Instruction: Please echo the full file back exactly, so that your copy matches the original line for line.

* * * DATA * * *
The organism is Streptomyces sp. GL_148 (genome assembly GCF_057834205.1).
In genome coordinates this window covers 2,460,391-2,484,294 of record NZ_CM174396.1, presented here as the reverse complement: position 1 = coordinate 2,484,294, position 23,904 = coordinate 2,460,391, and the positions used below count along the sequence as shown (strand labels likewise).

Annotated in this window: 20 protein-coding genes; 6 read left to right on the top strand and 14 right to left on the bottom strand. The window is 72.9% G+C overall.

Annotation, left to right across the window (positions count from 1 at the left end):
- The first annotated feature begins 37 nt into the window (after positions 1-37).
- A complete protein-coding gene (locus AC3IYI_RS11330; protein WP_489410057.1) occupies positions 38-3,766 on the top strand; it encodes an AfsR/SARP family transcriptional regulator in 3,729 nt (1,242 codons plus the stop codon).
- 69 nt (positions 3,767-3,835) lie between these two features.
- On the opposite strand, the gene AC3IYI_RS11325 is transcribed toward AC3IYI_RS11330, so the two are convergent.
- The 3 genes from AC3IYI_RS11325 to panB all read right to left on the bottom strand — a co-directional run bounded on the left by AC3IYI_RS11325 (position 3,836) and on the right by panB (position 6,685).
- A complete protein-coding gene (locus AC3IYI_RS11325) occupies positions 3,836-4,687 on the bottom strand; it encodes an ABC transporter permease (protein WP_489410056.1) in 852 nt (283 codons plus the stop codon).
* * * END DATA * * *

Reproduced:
The organism is Streptomyces sp. GL_148 (genome assembly GCF_057834205.1).
In genome coordinates this window covers 2,460,391-2,484,294 of record NZ_CM174396.1, presented here as the reverse complement: position 1 = coordinate 2,484,294, position 23,904 = coordinate 2,460,391, and the positions used below count along the sequence as shown (strand labels likewise).

Annotated in this window: 20 protein-coding genes; 6 read left to right on the top strand and 14 right to left on the bottom strand. The window is 72.9% G+C overall.

Annotation, left to right across the window (positions count from 1 at the left end):
- The first annotated feature begins 37 nt into the window (after positions 1-37).
- A complete protein-coding gene (locus AC3IYI_RS11330; protein WP_489410057.1) occupies positions 38-3,766 on the top strand; it encodes an AfsR/SARP family transcriptional regulator in 3,729 nt (1,242 codons plus the stop codon).
- 69 nt (positions 3,767-3,835) lie between these two features.
- On the opposite strand, the gene AC3IYI_RS11325 is transcribed toward AC3IYI_RS11330, so the two are convergent.
- The 3 genes from AC3IYI_RS11325 to panB all read right to left on the bottom strand — a co-directional run bounded on the left by AC3IYI_RS11325 (position 3,836) and on the right by panB (position 6,685).
- A complete protein-coding gene (locus AC3IYI_RS11325) occupies positions 3,836-4,687 on the bottom strand; it encodes an ABC transporter permease (protein WP_489410056.1) in 852 nt (283 codons plus the stop codon).